Beyond Middle-Earth: Fangorn and Fimbrethil Jun03

Beyond Middle-Earth: Fangorn and Fimbrethil...

“Behold! When the Children awake, then the thought of Yavanna will awake also… and be held in reverence, and their just anger shall be feared…. In the forests shall walk the Shepherds of the Trees.” — “Of Aulë and Yavanna,” The Silmarillion It’s difficult to imagine Ents being vulnerable. These tree-giants (the word “ent” is derived from the Anglo-Saxon word for “giant”) are strong creatures and, though they avoid doing anything in haste, their anger is swift and terrible. It’s interesting to me, then, that Ents were born out of a perceived vulnerability. Before any peoples walked Middle-earth, the Valar sang the world into being and Ilúvatar created Elves and Men. Aulë, the great smith, wanted his own creations and so gave life to the Dwarves. However, his wife Yavanna, the grower of all plant life, recognized that the Dwarves would learn from her husband and would, therefore, have no love for her works: “My heart is anxious, thinking of the days to come… Shall nothing that I have devised be free from the dominion of others?” (S, 40). What does a world without Ents look like? Very much like ours, I think. Thus, the Ents were created from Yavanna’s desire to defend her creation. They awoke in Middle-earth at the same time as the Elves. But, while Ents feature prominently in The Two Towers, we don’t see any Entwives. Anything we know about them is what Treebeard tells Merry and Pippin when they seek refuge in Fangorn forest: “When the world was young and the woods were wide and wild, the Ents and Entwives… they walked together and they housed together. But our hearts did not go on growing in the same way: the Ents gave their love to things that they met in...

Beyond Middle-earth: Blessed are the Legend-makers May05

Beyond Middle-earth: Blessed are the Legend-makers...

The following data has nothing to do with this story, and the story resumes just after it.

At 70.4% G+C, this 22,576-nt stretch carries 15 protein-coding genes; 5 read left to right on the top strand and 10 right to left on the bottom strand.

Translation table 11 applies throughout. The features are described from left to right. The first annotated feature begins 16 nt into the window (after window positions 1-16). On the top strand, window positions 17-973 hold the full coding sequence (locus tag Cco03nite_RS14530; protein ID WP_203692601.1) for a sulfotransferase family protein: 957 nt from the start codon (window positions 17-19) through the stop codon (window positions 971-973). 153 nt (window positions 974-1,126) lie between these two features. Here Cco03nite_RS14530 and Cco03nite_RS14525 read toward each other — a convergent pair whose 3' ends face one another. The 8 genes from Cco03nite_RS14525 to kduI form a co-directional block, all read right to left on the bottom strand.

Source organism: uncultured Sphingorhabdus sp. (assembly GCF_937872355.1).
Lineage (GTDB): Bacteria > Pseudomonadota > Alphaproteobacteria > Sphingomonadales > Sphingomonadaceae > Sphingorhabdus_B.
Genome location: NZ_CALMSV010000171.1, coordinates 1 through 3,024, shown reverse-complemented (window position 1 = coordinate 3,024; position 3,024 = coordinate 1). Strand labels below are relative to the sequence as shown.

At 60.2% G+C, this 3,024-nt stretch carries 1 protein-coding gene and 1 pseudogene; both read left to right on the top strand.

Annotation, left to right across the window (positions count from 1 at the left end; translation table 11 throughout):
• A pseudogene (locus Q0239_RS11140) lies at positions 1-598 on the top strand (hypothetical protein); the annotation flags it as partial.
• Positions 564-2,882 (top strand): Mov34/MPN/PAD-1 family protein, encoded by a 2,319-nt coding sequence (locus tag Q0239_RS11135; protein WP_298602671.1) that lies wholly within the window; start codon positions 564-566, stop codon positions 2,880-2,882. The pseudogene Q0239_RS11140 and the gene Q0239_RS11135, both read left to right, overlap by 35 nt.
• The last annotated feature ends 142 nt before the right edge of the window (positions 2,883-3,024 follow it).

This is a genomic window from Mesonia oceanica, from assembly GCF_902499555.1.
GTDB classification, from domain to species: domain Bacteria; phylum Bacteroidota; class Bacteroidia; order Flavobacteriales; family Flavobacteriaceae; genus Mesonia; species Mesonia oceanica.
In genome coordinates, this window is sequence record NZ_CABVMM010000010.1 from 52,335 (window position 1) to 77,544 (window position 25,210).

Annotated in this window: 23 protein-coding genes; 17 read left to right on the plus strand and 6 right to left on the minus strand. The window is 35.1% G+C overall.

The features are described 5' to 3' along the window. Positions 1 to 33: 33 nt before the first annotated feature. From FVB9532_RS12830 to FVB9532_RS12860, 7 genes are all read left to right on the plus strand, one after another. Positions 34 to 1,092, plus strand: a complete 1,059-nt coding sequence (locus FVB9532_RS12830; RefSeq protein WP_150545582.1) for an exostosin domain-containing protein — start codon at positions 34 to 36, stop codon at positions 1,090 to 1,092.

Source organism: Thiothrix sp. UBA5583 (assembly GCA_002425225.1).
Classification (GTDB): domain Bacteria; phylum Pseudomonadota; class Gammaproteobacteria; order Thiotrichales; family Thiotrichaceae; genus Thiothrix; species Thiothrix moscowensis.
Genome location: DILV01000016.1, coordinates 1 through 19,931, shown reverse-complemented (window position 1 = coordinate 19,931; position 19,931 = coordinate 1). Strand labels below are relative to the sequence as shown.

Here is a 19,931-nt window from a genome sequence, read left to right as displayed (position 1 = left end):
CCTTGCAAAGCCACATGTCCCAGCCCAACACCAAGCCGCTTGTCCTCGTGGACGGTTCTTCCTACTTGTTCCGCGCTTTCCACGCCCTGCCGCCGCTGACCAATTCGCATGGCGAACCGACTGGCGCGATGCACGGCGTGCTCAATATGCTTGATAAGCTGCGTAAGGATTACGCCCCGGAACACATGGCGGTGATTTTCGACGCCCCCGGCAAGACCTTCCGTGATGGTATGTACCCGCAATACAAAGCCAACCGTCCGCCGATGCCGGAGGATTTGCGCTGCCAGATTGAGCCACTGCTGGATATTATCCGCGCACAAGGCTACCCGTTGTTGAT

I‘ve always been drawn to myths, especially Arthurian, Greek, and Norse. For instance, the story of Echo, the nymph who fell in love with Narcissus but was doomed to waste away until nothing was left but her voice. Even if early story-tellers were just trying to come up with an explanation for a phenomenon they didn’t understand, I’m drawn to the idea of creating a story for it; the scientific explanation for echos may be interesting, but the story brings them to life. C.S. Lewis once said that “myths were lies and therefore worthless, even though ‘breathed through silver’.” Tolkien disagreed and wrote his poem “Mythopoeia” as a response. I’ll offer a brief explanation here, but I would recommend reading the poem for yourself. We cling to stories when we have nothing left because they give us hope. “Mythopoeia” is Tolkien’s case for the value of myth and story-making; it is an argument from “Philomythus to Misomythus,” which means “Myth-lover to Myth-hater,” and the title itself means “myth-making.” Something I’ve encountered in Christian circles is a general distrust of myth, which I think echos Lewis’s statement; there is no truth in anything not in the Bible. Tolkien disagrees and argues that, in fact, there is truth in myth, and that it is actually our right to make up stories. Our proclivity for myth-making is something that comes from God—“Man, Sub-creator, the refracted light / through whom is splintered from a single White / to many hues…”—and when we create, we catch a glimpse of God himself. Tolkien uses my favourite poetic device in this poem: the caesura, which is a break in the middle of the line that causes the reader to slow down. The purpose of a caesura is to emphasize something for...